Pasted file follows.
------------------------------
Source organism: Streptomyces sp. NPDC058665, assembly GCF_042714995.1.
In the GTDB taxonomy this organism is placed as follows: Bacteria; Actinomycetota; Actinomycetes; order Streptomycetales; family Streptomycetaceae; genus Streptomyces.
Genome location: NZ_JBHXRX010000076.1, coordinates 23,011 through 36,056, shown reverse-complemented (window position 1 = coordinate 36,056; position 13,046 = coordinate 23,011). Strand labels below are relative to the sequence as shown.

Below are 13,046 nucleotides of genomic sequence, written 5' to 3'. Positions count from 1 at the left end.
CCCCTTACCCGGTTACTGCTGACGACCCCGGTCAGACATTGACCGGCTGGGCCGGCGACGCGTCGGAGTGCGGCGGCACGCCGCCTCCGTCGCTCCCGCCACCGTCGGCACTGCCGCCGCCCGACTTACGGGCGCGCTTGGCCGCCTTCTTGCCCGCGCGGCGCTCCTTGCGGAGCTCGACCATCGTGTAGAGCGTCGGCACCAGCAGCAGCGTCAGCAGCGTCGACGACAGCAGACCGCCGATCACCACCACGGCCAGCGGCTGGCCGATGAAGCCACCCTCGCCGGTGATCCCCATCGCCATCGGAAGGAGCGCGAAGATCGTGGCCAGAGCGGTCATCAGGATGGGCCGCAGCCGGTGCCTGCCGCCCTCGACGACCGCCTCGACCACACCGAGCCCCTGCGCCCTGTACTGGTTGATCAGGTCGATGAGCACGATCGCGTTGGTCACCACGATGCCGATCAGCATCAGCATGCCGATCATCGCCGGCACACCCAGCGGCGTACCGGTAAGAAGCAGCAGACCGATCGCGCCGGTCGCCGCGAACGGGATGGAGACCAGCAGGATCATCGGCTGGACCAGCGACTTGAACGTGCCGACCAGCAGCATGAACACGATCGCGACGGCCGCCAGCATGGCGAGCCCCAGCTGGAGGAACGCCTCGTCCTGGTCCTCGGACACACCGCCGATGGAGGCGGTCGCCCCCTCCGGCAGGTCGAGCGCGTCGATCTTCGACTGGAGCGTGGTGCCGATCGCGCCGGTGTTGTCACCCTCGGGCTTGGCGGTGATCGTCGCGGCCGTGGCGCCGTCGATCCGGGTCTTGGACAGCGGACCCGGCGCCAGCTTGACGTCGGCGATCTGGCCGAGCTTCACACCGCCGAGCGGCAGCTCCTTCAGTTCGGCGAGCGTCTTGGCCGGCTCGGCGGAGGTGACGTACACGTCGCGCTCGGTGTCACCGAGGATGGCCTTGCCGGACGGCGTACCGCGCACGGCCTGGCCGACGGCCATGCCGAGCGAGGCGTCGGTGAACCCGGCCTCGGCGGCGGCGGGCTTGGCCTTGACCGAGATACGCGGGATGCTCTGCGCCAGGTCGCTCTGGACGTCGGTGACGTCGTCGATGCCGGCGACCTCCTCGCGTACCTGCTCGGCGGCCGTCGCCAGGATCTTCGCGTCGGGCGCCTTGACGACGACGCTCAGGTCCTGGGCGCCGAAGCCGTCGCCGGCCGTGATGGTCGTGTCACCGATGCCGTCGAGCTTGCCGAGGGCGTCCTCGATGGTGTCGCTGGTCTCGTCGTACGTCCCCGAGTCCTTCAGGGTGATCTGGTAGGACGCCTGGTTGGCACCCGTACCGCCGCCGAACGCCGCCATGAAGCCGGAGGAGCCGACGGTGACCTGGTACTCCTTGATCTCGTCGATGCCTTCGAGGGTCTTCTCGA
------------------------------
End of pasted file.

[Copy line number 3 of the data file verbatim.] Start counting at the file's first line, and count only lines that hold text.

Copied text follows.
Genome location: NZ_JBHXRX010000076.1, coordinates 23,011 through 36,056, shown reverse-complemented (window position 1 = coordinate 36,056; position 13,046 = coordinate 23,011). Strand labels below are relative to the sequence as shown.